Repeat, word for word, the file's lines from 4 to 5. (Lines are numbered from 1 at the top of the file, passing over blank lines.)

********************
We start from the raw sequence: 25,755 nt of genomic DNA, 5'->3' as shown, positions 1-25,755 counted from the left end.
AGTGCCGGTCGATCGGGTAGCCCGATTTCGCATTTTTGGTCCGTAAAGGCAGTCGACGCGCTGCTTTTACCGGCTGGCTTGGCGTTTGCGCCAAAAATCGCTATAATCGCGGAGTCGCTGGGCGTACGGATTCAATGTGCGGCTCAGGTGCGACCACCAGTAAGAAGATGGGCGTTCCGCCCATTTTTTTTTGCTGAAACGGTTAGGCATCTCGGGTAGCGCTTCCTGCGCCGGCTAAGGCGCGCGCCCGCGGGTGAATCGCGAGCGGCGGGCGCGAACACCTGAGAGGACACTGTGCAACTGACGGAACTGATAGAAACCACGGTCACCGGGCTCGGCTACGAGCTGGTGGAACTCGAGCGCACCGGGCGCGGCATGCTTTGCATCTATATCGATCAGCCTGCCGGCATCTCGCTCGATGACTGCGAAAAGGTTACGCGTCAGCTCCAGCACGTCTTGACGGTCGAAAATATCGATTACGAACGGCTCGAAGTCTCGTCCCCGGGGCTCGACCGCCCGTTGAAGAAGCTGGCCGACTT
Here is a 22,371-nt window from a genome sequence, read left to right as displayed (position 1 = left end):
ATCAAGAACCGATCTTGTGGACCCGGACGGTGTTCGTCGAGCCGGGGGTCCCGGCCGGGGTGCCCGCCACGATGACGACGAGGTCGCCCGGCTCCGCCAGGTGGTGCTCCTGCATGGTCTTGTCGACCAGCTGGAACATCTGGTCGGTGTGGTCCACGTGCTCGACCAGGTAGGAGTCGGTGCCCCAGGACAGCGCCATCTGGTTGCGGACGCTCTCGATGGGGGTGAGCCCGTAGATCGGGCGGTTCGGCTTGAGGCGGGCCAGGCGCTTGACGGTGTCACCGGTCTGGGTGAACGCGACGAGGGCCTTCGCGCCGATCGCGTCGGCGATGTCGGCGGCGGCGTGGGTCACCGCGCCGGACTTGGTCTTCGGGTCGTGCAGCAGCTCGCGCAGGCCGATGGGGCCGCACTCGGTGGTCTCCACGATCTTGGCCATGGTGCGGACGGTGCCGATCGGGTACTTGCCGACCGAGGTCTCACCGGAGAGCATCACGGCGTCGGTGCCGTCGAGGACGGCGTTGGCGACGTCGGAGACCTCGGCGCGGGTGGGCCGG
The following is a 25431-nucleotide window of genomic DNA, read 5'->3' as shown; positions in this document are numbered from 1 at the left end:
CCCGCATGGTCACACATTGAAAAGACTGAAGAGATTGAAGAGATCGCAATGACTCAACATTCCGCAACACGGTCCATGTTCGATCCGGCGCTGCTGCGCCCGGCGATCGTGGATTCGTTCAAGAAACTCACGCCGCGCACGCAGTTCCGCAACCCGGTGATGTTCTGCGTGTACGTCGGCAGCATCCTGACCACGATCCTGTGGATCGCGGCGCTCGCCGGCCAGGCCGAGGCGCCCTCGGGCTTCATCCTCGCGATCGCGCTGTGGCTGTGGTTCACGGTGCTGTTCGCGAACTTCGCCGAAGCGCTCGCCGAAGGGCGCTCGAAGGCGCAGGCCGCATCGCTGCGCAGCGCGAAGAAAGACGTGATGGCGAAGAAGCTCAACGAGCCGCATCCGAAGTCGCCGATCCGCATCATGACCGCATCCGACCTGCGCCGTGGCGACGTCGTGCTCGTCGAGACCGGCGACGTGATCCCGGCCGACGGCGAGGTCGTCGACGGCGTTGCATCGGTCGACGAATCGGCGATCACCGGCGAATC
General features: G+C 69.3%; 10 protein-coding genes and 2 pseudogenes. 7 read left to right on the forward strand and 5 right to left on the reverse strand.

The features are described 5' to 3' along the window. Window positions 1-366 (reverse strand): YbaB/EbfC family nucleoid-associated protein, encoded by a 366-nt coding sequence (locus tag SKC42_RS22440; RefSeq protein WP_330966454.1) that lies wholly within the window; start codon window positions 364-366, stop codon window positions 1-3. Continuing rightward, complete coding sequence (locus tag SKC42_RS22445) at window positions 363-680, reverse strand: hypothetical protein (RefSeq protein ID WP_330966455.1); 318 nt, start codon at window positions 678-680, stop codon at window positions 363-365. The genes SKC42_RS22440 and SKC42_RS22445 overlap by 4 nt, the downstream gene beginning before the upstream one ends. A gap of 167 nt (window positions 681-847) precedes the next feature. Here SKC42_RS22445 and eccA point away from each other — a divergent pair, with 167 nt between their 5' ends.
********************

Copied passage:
ATCAAGAACCGATCTTGTGGACCCGGACGGTGTTCGTCGAGCCGGGGGTCCCGGCCGGGGTGCCCGCCACGATGACGACGAGGTCGCCCGGCTCCGCCAGGTGGTGCTCCTGCATGGTCTTGTCGACCAGCTGGAACATCTGGTCGGTGTGGTCCACGTGCTCGACCAGGTAGGAGTCGGTGCCCCAGGACAGCGCCATCTGGTTGCGGACGCTCTCGATGGGGGTGAGCCCGTAGATCGGGCGGTTCGGCTTGAGGCGGGCCAGGCGCTTGACGGTGTCACCGGTCTGGGTGAACGCGACGAGGGCCTTCGCGCCGATCGCGTCGGCGATGTCGGCGGCGGCGTGGGTCACCGCGCCGGACTTGGTCTTCGGGTCGTGCAGCAGCTCGCGCAGGCCGATGGGGCCGCACTCGGTGGTCTCCACGATCTTGGCCATGGTGCGGACGGTGCCGATCGGGTACTTGCCGACCGAGGTCTCACCGGAGAGCATCACGGCGTCGGTGCCGTCGAGGACGGCGTTGGCGACGTCGGAGACCTCGGCGCGGGTGGGCCGG
The following is a 25431-nucleotide window of genomic DNA, read 5'->3' as shown; positions in this document are numbered from 1 at the left end: